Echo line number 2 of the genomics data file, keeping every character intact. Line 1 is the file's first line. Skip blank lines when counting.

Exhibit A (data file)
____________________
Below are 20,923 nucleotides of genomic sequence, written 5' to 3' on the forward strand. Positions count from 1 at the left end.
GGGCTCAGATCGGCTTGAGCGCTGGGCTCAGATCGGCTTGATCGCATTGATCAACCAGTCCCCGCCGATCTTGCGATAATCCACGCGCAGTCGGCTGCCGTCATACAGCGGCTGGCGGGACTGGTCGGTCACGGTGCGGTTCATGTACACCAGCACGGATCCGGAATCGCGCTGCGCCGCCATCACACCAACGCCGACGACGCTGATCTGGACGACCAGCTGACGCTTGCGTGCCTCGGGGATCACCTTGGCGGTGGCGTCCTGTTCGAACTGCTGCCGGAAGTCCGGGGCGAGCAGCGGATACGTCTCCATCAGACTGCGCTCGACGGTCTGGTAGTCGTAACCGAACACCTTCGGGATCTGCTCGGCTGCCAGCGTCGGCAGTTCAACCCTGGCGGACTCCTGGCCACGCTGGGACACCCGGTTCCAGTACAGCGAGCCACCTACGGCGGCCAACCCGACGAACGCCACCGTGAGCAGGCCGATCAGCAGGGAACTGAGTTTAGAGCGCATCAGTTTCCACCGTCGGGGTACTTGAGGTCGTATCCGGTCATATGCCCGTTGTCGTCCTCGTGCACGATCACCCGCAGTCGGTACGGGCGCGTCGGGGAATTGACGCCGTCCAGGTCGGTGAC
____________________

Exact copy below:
GGGCTCAGATCGGCTTGAGCGCTGGGCTCAGATCGGCTTGATCGCATTGATCAACCAGTCCCCGCCGATCTTGCGATAATCCACGCGCAGTCGGCTGCCGTCATACAGCGGCTGGCGGGACTGGTCGGTCACGGTGCGGTTCATGTACACCAGCACGGATCCGGAATCGCGCTGCGCCGCCATCACACCAACGCCGACGACGCTGATCTGGACGACCAGCTGACGCTTGCGTGCCTCGGGGATCACCTTGGCGGTGGCGTCCTGTTCGAACTGCTGCCGGAAGTCCGGGGCGAGCAGCGGATACGTCTCCATCAGACTGCGCTCGACGGTCTGGTAGTCGTAACCGAACACCTTCGGGATCTGCTCGGCTGCCAGCGTCGGCAGTTCAACCCTGGCGGACTCCTGGCCACGCTGGGACACCCGGTTCCAGTACAGCGAGCCACCTACGGCGGCCAACCCGACGAACGCCACCGTGAGCAGGCCGATCAGCAGGGAACTGAGTTTAGAGCGCATCAGTTTCCACCGTCGGGGTACTTGAGGTCGTATCCGGTCATATGCCCGTTGTCGTCCTCGTGCACGATCACCCGCAGTCGGTACGGGCGCGTCGGGGAATTGACGCCGTCCAGGTCGGTGAC